Senator Parker is an obstacle in Book 2, A Bitter Wind Blows, as well when he does everything in his power to cause problems for Riverwood, Luc and Ronnie’s planned equestrian community. But Luc’s way ahead of him and, once again, things did end well.

Book 3, Signs of Life, is a bit of a departure with former Olympic competitor, Asha Hamilton, betrayed by her twin sister, Alix, five days before the start of the Games. Devastated by events in her personal life, Asha is forced to withdraw and it seems her life is in ruins. By the last chapter, she’s found happiness with someone new, and her new friends are happy when she buys property at Riverwood and moves to Tennessee.

And in Book 4, Ride a Pale Horse…holy moly!  Luc’s pretty happy when the story starts but he gets the surprise of his life halfway through. It takes some doing for him to come to terms with the new reality but, great guy that he is, he rises to the occasion and, indeed, “all’s well that ends well” after he endures a few sleepless nights (and he’s not the only one).


Can’t Please All Of The People…

…all of the time. And that is the truth!

Once a book is released and it’s available for sale, reviews start coming in. And sometimes they’re mixed. What one person sees as having little substance, another sees as convoluted. So, which is it?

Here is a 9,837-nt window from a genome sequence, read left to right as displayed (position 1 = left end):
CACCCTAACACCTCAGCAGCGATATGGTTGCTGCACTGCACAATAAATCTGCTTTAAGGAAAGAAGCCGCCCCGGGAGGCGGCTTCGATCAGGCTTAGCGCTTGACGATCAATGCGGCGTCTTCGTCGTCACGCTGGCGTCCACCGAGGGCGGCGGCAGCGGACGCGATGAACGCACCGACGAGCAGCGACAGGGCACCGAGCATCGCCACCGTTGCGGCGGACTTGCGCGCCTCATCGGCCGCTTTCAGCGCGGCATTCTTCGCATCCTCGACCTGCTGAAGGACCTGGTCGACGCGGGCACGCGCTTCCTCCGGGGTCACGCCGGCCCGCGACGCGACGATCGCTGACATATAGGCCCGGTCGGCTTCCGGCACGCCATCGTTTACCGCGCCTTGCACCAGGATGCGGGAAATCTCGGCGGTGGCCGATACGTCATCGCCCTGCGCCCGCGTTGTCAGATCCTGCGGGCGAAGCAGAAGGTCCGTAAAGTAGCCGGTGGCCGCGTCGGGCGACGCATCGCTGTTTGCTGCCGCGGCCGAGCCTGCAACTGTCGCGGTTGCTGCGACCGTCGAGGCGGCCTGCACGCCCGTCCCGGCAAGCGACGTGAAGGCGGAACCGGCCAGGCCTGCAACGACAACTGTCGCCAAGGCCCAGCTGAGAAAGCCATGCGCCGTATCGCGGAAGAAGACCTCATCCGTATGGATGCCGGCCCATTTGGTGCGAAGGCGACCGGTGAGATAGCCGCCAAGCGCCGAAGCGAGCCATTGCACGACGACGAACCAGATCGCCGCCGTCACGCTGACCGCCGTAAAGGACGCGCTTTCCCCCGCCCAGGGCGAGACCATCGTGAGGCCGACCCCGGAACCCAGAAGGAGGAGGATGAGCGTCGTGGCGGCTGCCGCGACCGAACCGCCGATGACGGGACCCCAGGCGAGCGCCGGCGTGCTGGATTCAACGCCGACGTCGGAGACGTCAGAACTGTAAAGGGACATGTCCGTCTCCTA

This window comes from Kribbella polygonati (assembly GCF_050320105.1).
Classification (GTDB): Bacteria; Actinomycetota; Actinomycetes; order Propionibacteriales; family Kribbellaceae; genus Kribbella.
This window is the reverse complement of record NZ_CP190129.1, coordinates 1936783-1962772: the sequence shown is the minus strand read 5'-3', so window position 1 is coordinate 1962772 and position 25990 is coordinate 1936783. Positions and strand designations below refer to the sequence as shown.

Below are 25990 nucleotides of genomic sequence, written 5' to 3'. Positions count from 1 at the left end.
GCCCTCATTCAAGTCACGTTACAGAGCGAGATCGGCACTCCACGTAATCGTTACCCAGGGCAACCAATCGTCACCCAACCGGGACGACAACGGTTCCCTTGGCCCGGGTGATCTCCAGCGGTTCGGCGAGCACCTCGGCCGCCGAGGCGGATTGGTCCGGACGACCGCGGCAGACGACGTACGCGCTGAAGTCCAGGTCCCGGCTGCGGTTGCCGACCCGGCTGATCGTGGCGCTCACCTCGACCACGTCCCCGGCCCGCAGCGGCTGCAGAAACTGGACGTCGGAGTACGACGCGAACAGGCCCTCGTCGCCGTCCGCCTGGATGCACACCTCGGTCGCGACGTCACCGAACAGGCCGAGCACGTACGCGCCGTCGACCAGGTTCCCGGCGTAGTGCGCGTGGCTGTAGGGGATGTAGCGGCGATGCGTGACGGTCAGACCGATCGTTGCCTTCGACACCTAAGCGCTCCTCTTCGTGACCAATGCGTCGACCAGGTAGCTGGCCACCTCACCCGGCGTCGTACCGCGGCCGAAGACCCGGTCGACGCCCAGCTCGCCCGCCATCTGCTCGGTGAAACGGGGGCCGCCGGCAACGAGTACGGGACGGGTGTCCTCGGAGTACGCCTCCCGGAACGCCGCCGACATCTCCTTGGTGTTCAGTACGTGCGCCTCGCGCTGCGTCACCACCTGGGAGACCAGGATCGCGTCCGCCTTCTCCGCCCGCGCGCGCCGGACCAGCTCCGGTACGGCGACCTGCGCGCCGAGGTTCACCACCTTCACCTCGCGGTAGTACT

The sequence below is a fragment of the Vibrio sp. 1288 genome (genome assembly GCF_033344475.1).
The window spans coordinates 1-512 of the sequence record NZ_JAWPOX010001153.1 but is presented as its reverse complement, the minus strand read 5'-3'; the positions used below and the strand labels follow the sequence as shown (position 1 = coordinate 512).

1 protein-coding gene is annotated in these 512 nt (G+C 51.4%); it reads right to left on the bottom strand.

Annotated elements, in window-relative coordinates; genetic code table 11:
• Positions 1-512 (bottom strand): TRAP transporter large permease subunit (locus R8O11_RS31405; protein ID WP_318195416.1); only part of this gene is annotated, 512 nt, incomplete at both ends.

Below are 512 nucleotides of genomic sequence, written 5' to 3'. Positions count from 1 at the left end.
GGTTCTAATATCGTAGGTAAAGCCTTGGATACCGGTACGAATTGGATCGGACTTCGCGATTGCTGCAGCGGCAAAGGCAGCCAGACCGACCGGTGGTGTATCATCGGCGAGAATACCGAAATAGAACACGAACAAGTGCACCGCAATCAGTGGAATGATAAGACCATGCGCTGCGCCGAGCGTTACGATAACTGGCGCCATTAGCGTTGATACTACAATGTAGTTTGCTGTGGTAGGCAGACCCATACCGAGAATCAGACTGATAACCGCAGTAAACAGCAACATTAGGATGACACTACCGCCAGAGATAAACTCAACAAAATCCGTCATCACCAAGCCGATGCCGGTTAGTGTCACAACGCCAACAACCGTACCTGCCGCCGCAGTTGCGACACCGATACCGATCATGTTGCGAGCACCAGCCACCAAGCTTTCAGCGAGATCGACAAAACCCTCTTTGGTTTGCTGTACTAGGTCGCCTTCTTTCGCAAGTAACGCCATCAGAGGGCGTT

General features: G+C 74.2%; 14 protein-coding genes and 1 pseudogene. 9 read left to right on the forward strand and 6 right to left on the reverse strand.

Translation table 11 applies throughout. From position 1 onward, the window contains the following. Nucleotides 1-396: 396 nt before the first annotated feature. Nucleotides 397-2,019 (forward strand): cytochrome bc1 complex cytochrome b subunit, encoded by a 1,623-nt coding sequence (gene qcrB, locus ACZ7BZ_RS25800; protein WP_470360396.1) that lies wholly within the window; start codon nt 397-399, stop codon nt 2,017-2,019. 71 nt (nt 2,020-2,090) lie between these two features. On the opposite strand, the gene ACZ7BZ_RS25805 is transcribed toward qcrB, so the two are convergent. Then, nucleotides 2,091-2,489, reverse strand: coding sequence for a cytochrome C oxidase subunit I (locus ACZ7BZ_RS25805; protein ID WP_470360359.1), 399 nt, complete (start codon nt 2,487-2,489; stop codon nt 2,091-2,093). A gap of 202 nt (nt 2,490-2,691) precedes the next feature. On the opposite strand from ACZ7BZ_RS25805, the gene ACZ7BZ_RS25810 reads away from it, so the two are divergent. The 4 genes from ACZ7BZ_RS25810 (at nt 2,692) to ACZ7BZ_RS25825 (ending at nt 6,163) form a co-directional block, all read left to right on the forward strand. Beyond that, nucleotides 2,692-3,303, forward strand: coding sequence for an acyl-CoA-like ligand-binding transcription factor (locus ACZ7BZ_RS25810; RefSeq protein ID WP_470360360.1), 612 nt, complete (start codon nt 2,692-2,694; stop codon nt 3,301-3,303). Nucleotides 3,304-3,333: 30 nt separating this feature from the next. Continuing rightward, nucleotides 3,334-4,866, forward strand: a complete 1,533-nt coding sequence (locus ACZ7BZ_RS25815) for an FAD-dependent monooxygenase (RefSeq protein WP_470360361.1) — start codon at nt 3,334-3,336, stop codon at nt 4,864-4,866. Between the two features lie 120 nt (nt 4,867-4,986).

Please all of the people

Actually, it’s neither and it’s both.  Authors have to be thick skinned, to accept the bad with the good. To revel in the five-star reviews, to be pleased that  readers enjoyed your book. But, also, to think about the occasional two-star review and learn from it.

Sometimes, the criticism is valid.  Sometimes it’s reader bias. And sometimes…when your editor suggests you add detail to flesh out the secondary characters and then you get a crummy review because a reader expected the story to be about a main character and found the lesser characters distracting…you just have to remind yourself that you can’t please all of the people all of the time.

Double Trouble

TwinsAfter interviewing several candidates for Riverwood, to create the master plan and act as project manager, Houston-based architect, Lily Montgomery is selected in Book 2, A Bitter Wind Blows. It was hard to choose between her and Aaron Marks,  but she’s ridden all her life and knows her way around a barn.